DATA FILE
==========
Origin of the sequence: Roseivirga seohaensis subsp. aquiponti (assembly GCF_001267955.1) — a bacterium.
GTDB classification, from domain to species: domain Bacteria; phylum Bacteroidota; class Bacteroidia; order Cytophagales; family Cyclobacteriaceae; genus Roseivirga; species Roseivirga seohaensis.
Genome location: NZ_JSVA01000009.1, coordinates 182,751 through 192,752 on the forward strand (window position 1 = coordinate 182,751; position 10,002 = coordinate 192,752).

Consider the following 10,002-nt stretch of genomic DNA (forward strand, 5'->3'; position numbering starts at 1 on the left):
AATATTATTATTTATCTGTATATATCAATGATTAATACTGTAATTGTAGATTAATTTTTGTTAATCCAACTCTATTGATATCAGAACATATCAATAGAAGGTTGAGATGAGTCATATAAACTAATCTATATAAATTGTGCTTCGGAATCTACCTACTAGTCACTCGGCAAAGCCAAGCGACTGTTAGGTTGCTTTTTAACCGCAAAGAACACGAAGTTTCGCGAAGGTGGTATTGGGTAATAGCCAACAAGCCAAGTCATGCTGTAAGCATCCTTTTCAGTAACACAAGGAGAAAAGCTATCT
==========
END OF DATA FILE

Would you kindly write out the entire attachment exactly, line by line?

Origin of the sequence: Roseivirga seohaensis subsp. aquiponti (assembly GCF_001267955.1) — a bacterium.
GTDB classification, from domain to species: domain Bacteria; phylum Bacteroidota; class Bacteroidia; order Cytophagales; family Cyclobacteriaceae; genus Roseivirga; species Roseivirga seohaensis.
Genome location: NZ_JSVA01000009.1, coordinates 182,751 through 192,752 on the forward strand (window position 1 = coordinate 182,751; position 10,002 = coordinate 192,752).

Consider the following 10,002-nt stretch of genomic DNA (forward strand, 5'->3'; position numbering starts at 1 on the left):
AATATTATTATTTATCTGTATATATCAATGATTAATACTGTAATTGTAGATTAATTTTTGTTAATCCAACTCTATTGATATCAGAACATATCAATAGAAGGTTGAGATGAGTCATATAAACTAATCTATATAAATTGTGCTTCGGAATCTACCTACTAGTCACTCGGCAAAGCCAAGCGACTGTTAGGTTGCTTTTTAACCGCAAAGAACACGAAGTTTCGCGAAGGTGGTATTGGGTAATAGCCAACAAGCCAAGTCATGCTGTAAGCATCCTTTTCAGTAACACAAGGAGAAAAGCTATCT